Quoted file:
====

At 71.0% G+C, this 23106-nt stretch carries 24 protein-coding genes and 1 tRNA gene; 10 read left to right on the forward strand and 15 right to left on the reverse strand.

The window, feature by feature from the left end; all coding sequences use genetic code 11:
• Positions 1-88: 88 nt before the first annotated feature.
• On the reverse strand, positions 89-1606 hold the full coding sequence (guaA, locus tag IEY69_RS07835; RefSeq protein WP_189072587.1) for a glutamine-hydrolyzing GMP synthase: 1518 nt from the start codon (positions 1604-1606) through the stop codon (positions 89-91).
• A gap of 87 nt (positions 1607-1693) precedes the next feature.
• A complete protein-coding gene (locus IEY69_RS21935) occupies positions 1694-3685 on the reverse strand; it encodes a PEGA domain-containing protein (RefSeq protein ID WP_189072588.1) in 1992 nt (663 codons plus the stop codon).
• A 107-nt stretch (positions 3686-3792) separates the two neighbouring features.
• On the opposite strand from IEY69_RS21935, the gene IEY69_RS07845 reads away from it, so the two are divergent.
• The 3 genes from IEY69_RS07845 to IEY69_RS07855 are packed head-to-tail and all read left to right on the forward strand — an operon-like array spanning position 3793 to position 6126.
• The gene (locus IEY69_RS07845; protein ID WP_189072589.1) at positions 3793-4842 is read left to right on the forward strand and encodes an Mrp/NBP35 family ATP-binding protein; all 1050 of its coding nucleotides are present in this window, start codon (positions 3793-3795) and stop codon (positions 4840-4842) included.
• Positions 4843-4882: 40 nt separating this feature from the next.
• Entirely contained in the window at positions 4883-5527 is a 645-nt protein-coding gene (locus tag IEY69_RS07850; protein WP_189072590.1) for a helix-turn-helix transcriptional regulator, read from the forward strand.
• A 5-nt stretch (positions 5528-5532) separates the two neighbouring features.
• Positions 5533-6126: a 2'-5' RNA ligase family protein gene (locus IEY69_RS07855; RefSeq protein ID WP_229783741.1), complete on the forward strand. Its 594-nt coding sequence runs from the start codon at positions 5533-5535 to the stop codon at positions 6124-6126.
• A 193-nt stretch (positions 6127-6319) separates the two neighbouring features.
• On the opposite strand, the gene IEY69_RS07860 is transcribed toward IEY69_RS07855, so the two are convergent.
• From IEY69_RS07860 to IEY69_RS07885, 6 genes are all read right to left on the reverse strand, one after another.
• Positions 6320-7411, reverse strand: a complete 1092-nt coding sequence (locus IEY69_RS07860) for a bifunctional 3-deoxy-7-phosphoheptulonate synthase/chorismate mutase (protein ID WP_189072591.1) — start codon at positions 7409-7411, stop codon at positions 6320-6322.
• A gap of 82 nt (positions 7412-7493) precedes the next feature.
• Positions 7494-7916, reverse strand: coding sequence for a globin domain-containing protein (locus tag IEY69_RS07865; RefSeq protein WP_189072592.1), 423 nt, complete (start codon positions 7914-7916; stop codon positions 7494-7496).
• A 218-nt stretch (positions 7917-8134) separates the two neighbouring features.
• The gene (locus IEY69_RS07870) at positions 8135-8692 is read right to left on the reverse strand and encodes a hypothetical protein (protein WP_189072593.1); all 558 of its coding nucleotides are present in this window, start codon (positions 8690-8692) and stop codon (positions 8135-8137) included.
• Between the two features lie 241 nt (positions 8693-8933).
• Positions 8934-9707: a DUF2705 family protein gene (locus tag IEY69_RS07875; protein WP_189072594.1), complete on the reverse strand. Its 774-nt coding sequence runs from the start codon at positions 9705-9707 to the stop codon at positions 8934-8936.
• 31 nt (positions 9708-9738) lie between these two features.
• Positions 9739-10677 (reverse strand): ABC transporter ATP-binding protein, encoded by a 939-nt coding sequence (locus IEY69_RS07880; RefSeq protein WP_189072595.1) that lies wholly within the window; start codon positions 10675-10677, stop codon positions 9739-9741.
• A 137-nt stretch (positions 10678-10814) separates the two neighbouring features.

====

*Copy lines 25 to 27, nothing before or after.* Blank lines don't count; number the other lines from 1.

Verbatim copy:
• 31 nt (positions 9708-9738) lie between these two features.
• Positions 9739-10677 (reverse strand): ABC transporter ATP-binding protein, encoded by a 939-nt coding sequence (locus IEY69_RS07880; RefSeq protein WP_189072595.1) that lies wholly within the window; start codon positions 10675-10677, stop codon positions 9739-9741.
• A 137-nt stretch (positions 10678-10814) separates the two neighbouring features.